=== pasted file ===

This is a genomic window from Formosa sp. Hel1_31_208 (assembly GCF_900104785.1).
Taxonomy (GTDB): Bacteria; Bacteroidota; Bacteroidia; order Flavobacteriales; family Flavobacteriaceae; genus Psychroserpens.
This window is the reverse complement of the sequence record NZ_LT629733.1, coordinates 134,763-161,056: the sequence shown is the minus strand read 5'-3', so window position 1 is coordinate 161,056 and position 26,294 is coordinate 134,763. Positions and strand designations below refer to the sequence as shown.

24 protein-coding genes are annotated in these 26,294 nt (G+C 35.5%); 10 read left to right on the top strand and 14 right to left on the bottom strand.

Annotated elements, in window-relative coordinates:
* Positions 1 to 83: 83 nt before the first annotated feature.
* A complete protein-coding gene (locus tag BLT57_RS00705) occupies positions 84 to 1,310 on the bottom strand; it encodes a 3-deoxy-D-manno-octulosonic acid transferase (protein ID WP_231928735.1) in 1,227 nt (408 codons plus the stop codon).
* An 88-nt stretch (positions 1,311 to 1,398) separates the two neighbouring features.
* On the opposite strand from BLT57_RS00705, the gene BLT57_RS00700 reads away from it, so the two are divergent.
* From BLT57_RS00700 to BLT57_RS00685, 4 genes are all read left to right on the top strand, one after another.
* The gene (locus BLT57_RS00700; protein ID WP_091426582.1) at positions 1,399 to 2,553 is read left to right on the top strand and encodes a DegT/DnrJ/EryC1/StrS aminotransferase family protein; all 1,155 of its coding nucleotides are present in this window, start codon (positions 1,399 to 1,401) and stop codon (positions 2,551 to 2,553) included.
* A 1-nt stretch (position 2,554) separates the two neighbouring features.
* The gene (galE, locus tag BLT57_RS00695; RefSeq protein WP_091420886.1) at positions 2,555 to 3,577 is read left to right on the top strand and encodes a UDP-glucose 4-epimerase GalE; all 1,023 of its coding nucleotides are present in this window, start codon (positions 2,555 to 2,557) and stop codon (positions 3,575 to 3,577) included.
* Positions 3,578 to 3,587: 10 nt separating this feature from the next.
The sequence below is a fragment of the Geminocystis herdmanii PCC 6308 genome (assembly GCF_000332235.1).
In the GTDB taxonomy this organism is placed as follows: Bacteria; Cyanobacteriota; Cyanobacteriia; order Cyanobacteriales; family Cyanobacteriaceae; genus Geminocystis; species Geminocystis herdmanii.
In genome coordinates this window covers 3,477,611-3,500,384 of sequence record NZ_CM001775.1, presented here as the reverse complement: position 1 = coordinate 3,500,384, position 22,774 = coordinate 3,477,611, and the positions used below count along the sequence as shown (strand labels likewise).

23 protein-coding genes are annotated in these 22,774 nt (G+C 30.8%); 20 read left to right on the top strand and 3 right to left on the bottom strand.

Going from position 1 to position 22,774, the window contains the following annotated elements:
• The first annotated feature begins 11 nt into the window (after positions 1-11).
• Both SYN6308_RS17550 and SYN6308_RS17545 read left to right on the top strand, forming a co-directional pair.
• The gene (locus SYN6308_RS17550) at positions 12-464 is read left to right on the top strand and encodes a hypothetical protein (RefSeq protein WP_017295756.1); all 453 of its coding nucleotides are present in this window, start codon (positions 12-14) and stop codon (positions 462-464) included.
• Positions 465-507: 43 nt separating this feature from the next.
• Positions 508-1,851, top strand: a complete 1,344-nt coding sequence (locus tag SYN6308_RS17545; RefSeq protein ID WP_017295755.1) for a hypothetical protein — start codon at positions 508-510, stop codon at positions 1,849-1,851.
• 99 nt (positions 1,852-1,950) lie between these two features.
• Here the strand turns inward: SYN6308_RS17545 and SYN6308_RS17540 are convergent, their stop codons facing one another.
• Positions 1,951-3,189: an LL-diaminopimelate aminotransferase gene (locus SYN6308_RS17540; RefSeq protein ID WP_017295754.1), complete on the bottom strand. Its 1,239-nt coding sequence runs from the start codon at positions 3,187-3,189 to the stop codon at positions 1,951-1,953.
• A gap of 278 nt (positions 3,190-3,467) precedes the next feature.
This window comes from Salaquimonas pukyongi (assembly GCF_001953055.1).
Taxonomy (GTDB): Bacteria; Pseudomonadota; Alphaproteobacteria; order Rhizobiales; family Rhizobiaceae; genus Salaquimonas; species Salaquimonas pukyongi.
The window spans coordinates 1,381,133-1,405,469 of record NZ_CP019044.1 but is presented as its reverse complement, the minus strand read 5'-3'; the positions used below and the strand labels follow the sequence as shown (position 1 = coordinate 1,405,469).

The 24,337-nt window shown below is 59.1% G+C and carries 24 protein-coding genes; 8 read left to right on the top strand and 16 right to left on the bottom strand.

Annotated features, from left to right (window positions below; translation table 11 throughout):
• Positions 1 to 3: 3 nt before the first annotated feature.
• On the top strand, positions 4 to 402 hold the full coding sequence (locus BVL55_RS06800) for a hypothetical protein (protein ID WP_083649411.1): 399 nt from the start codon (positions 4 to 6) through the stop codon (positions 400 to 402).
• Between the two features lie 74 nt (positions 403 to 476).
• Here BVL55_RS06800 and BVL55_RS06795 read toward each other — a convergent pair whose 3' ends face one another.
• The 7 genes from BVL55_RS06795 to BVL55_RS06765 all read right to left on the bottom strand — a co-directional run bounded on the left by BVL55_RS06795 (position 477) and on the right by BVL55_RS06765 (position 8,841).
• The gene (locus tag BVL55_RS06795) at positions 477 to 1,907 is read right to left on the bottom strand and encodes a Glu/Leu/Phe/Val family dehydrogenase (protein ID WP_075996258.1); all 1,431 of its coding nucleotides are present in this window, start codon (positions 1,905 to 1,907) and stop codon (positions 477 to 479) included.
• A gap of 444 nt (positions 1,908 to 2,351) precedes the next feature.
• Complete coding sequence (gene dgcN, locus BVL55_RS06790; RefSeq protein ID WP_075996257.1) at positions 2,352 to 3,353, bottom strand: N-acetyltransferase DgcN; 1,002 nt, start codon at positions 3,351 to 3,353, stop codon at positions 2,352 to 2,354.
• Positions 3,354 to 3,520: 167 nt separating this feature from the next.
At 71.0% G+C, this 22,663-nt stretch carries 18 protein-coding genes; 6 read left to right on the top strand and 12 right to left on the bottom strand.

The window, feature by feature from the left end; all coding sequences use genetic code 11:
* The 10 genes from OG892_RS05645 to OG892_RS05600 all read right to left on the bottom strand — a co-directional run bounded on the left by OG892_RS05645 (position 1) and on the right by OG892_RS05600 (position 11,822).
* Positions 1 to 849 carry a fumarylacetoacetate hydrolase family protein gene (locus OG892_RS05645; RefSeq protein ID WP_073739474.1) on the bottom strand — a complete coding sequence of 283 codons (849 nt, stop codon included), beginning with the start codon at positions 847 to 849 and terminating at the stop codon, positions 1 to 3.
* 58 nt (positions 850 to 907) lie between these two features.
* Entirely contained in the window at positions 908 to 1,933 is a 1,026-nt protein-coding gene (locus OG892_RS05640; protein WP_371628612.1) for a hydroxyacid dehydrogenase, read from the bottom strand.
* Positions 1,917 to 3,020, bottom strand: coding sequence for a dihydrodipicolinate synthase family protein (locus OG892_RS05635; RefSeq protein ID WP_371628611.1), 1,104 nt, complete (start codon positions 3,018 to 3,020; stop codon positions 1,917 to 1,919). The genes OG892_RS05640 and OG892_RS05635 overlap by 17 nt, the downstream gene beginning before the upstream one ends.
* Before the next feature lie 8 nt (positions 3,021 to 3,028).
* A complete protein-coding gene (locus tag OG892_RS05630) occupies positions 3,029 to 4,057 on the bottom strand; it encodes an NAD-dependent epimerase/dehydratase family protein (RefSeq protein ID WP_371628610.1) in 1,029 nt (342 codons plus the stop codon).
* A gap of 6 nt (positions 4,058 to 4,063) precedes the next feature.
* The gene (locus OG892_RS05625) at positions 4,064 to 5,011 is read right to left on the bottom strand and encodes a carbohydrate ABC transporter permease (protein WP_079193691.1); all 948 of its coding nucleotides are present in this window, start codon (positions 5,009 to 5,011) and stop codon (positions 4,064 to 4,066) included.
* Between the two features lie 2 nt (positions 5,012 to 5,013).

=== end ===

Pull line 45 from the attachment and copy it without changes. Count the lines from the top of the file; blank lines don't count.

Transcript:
* The 10 genes from OG892_RS05645 to OG892_RS05600 all read right to left on the bottom strand — a co-directional run bounded on the left by OG892_RS05645 (position 1) and on the right by OG892_RS05600 (position 11,822).